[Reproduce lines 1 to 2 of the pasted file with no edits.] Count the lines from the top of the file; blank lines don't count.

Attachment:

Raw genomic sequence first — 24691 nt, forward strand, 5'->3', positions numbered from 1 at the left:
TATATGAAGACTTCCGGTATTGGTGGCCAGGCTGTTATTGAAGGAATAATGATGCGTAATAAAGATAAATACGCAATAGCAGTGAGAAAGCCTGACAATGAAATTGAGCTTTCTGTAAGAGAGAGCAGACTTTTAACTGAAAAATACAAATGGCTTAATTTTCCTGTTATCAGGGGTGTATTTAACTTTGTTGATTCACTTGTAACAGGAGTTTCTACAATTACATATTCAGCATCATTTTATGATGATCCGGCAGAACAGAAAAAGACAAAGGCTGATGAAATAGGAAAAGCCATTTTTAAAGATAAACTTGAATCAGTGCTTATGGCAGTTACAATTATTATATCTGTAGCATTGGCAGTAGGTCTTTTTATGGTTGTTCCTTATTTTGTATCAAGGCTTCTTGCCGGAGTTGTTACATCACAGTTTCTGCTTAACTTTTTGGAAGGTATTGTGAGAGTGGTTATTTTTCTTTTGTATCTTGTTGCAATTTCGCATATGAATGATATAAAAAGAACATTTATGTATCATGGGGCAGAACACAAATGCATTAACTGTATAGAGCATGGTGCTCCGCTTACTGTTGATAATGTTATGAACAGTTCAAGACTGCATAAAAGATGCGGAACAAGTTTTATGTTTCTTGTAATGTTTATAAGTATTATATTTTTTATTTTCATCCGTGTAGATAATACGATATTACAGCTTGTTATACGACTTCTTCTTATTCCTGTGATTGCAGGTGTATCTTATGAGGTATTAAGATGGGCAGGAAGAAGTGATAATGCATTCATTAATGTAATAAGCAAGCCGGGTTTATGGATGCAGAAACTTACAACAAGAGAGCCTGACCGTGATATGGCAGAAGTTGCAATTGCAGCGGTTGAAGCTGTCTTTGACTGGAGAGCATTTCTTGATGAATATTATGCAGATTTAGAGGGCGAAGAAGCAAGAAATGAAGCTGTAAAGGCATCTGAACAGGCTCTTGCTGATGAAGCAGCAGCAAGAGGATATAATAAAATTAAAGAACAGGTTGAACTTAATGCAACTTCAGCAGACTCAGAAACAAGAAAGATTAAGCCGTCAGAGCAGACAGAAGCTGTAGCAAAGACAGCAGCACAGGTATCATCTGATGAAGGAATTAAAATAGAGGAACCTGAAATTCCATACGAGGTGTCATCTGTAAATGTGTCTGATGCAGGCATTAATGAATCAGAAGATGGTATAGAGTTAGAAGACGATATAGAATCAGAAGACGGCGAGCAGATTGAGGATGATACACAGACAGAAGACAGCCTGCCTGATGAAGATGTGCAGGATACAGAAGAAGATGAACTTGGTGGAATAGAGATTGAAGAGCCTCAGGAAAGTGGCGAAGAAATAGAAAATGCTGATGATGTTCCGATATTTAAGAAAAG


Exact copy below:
Raw genomic sequence first — 24691 nt, forward strand, 5'->3', positions numbered from 1 at the left:
TATATGAAGACTTCCGGTATTGGTGGCCAGGCTGTTATTGAAGGAATAATGATGCGTAATAAAGATAAATACGCAATAGCAGTGAGAAAGCCTGACAATGAAATTGAGCTTTCTGTAAGAGAGAGCAGACTTTTAACTGAAAAATACAAATGGCTTAATTTTCCTGTTATCAGGGGTGTATTTAACTTTGTTGATTCACTTGTAACAGGAGTTTCTACAATTACATATTCAGCATCATTTTATGATGATCCGGCAGAACAGAAAAAGACAAAGGCTGATGAAATAGGAAAAGCCATTTTTAAAGATAAACTTGAATCAGTGCTTATGGCAGTTACAATTATTATATCTGTAGCATTGGCAGTAGGTCTTTTTATGGTTGTTCCTTATTTTGTATCAAGGCTTCTTGCCGGAGTTGTTACATCACAGTTTCTGCTTAACTTTTTGGAAGGTATTGTGAGAGTGGTTATTTTTCTTTTGTATCTTGTTGCAATTTCGCATATGAATGATATAAAAAGAACATTTATGTATCATGGGGCAGAACACAAATGCATTAACTGTATAGAGCATGGTGCTCCGCTTACTGTTGATAATGTTATGAACAGTTCAAGACTGCATAAAAGATGCGGAACAAGTTTTATGTTTCTTGTAATGTTTATAAGTATTATATTTTTTATTTTCATCCGTGTAGATAATACGATATTACAGCTTGTTATACGACTTCTTCTTATTCCTGTGATTGCAGGTGTATCTTATGAGGTATTAAGATGGGCAGGAAGAAGTGATAATGCATTCATTAATGTAATAAGCAAGCCGGGTTTATGGATGCAGAAACTTACAACAAGAGAGCCTGACCGTGATATGGCAGAAGTTGCAATTGCAGCGGTTGAAGCTGTCTTTGACTGGAGAGCATTTCTTGATGAATATTATGCAGATTTAGAGGGCGAAGAAGCAAGAAATGAAGCTGTAAAGGCATCTGAACAGGCTCTTGCTGATGAAGCAGCAGCAAGAGGATATAATAAAATTAAAGAACAGGTTGAACTTAATGCAACTTCAGCAGACTCAGAAACAAGAAAGATTAAGCCGTCAGAGCAGACAGAAGCTGTAGCAAAGACAGCAGCACAGGTATCATCTGATGAAGGAATTAAAATAGAGGAACCTGAAATTCCATACGAGGTGTCATCTGTAAATGTGTCTGATGCAGGCATTAATGAATCAGAAGATGGTATAGAGTTAGAAGACGATATAGAATCAGAAGACGGCGAGCAGATTGAGGATGATACACAGACAGAAGACAGCCTGCCTGATGAAGATGTGCAGGATACAGAAGAAGATGAACTTGGTGGAATAGAGATTGAAGAGCCTCAGGAAAGTGGCGAAGAAATAGAAAATGCTGATGATGTTCCGATATTTAAGAAAAG